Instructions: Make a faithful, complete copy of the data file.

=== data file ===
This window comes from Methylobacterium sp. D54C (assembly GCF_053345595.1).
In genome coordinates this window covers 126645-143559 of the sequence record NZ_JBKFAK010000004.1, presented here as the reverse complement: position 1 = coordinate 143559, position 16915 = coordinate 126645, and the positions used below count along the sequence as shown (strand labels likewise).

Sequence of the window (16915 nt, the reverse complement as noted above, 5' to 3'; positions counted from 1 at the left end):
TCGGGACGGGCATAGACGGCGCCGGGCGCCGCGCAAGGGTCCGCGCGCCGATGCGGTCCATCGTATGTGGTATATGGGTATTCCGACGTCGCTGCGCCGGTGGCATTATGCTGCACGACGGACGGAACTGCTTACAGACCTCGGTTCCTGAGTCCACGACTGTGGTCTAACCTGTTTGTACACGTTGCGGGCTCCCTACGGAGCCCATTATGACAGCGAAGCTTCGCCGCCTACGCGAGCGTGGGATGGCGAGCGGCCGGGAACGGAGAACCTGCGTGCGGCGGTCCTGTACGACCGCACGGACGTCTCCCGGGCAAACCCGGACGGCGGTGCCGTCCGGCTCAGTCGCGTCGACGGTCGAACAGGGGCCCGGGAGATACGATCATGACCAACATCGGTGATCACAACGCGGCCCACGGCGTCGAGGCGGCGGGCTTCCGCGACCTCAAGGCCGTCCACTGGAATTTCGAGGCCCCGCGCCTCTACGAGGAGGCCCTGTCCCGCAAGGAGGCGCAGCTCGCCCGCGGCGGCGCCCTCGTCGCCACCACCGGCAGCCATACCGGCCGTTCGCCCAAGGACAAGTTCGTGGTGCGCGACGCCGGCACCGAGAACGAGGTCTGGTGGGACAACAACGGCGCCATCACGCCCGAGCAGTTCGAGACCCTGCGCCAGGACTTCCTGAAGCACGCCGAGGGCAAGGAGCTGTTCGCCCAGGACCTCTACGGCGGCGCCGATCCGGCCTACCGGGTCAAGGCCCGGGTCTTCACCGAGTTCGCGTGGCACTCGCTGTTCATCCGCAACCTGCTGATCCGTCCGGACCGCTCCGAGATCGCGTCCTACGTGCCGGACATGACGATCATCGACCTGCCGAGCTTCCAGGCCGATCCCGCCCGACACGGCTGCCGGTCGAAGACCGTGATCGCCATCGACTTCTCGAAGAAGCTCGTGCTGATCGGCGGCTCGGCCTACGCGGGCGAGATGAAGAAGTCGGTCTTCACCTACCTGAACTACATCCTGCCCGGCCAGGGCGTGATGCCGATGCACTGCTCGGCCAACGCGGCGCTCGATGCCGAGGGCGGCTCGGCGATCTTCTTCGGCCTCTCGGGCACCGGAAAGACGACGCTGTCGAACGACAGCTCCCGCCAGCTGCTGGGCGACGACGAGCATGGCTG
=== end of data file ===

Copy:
This window comes from Methylobacterium sp. D54C (assembly GCF_053345595.1).
In genome coordinates this window covers 126645-143559 of the sequence record NZ_JBKFAK010000004.1, presented here as the reverse complement: position 1 = coordinate 143559, position 16915 = coordinate 126645, and the positions used below count along the sequence as shown (strand labels likewise).

Sequence of the window (16915 nt, the reverse complement as noted above, 5' to 3'; positions counted from 1 at the left end):
TCGGGACGGGCATAGACGGCGCCGGGCGCCGCGCAAGGGTCCGCGCGCCGATGCGGTCCATCGTATGTGGTATATGGGTATTCCGACGTCGCTGCGCCGGTGGCATTATGCTGCACGACGGACGGAACTGCTTACAGACCTCGGTTCCTGAGTCCACGACTGTGGTCTAACCTGTTTGTACACGTTGCGGGCTCCCTACGGAGCCCATTATGACAGCGAAGCTTCGCCGCCTACGCGAGCGTGGGATGGCGAGCGGCCGGGAACGGAGAACCTGCGTGCGGCGGTCCTGTACGACCGCACGGACGTCTCCCGGGCAAACCCGGACGGCGGTGCCGTCCGGCTCAGTCGCGTCGACGGTCGAACAGGGGCCCGGGAGATACGATCATGACCAACATCGGTGATCACAACGCGGCCCACGGCGTCGAGGCGGCGGGCTTCCGCGACCTCAAGGCCGTCCACTGGAATTTCGAGGCCCCGCGCCTCTACGAGGAGGCCCTGTCCCGCAAGGAGGCGCAGCTCGCCCGCGGCGGCGCCCTCGTCGCCACCACCGGCAGCCATACCGGCCGTTCGCCCAAGGACAAGTTCGTGGTGCGCGACGCCGGCACCGAGAACGAGGTCTGGTGGGACAACAACGGCGCCATCACGCCCGAGCAGTTCGAGACCCTGCGCCAGGACTTCCTGAAGCACGCCGAGGGCAAGGAGCTGTTCGCCCAGGACCTCTACGGCGGCGCCGATCCGGCCTACCGGGTCAAGGCCCGGGTCTTCACCGAGTTCGCGTGGCACTCGCTGTTCATCCGCAACCTGCTGATCCGTCCGGACCGCTCCGAGATCGCGTCCTACGTGCCGGACATGACGATCATCGACCTGCCGAGCTTCCAGGCCGATCCCGCCCGACACGGCTGCCGGTCGAAGACCGTGATCGCCATCGACTTCTCGAAGAAGCTCGTGCTGATCGGCGGCTCGGCCTACGCGGGCGAGATGAAGAAGTCGGTCTTCACCTACCTGAACTACATCCTGCCCGGCCAGGGCGTGATGCCGATGCACTGCTCGGCCAACGCGGCGCTCGATGCCGAGGGCGGCTCGGCGATCTTCTTCGGCCTCTCGGGCACCGGAAAGACGACGCTGTCGAACGACAGCTCCCGCCAGCTGCTGGGCGACGACGAGCATGGCTG